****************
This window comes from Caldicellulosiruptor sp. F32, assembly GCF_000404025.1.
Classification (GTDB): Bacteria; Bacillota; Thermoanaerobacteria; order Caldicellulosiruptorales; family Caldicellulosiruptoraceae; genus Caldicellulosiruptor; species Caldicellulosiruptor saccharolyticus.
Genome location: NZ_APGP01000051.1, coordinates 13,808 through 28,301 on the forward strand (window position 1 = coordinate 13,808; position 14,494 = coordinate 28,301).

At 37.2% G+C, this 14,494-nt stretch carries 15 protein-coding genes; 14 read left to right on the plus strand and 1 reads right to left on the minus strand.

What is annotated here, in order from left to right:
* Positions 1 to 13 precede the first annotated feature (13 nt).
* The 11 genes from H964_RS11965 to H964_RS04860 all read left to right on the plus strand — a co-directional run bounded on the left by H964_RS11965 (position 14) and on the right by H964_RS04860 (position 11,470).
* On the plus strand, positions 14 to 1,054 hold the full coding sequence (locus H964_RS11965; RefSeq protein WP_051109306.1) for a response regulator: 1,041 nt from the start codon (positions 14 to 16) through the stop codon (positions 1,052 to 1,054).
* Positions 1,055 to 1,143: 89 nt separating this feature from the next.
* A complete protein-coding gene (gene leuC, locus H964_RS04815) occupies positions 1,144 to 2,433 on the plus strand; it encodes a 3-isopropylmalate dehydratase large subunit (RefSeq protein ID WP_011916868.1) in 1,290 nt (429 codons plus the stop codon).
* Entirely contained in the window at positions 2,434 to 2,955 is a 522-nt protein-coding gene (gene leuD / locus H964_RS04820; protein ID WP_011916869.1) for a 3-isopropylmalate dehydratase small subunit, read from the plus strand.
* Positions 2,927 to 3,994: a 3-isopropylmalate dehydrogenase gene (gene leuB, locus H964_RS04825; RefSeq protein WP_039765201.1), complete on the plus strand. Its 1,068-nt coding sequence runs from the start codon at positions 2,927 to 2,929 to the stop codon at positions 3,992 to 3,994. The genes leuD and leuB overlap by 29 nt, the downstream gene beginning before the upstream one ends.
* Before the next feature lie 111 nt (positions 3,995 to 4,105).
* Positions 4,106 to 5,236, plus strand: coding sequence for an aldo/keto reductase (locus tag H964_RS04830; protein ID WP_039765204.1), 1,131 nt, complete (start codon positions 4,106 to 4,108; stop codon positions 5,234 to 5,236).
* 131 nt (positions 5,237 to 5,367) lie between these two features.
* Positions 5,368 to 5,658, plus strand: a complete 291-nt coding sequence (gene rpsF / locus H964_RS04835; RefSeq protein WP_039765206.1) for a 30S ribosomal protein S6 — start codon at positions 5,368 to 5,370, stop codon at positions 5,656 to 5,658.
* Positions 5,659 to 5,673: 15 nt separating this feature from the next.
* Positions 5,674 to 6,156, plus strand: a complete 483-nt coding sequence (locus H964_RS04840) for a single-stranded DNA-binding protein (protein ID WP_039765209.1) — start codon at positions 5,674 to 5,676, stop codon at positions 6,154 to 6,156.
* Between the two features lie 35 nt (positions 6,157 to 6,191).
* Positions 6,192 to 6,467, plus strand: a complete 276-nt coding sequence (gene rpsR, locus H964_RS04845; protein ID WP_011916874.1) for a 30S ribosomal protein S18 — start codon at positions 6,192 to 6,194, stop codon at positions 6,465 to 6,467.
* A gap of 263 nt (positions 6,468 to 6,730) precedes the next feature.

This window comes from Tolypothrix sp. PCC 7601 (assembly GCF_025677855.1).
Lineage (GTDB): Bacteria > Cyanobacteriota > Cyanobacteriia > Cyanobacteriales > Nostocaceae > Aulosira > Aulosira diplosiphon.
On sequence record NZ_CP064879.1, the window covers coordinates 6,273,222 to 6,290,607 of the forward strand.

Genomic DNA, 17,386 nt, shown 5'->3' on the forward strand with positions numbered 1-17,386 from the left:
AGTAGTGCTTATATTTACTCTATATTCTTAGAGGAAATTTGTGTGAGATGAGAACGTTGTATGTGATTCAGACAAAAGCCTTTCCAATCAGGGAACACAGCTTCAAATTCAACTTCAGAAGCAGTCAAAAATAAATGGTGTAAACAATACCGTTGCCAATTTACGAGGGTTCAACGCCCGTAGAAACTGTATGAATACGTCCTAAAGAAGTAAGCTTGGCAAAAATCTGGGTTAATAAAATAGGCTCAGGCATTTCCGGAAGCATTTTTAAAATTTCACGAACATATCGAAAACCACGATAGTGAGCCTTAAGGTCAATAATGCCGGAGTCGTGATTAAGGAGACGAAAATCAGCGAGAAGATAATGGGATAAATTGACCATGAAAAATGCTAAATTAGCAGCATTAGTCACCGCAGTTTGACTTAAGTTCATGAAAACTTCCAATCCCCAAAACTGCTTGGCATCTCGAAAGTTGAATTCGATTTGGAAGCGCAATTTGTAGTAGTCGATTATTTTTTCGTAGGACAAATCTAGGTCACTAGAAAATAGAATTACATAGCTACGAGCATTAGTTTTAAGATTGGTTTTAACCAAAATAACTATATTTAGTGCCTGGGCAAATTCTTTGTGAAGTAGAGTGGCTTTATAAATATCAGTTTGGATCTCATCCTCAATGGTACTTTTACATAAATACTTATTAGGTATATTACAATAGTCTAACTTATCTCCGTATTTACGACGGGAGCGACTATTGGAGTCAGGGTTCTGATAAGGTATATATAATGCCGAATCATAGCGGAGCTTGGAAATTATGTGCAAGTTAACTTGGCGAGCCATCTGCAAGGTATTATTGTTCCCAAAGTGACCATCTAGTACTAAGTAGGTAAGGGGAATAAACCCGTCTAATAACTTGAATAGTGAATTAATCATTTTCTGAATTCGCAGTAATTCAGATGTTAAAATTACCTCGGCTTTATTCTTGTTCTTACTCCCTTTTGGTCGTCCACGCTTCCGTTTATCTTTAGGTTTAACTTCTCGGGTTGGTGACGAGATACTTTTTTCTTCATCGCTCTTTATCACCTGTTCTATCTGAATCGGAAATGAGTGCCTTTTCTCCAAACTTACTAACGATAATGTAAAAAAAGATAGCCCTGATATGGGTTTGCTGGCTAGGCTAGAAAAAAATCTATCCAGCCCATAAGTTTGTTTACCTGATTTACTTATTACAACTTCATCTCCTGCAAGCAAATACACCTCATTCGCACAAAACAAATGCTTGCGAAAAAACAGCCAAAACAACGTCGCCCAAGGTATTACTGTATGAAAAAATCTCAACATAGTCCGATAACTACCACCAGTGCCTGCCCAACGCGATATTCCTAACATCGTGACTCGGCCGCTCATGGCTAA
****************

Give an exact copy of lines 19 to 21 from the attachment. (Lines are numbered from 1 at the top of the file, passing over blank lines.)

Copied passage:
* Between the two features lie 35 nt (positions 6,157 to 6,191).
* Positions 6,192 to 6,467, plus strand: a complete 276-nt coding sequence (gene rpsR, locus H964_RS04845; protein ID WP_011916874.1) for a 30S ribosomal protein S18 — start codon at positions 6,192 to 6,194, stop codon at positions 6,465 to 6,467.
* A gap of 263 nt (positions 6,468 to 6,730) precedes the next feature.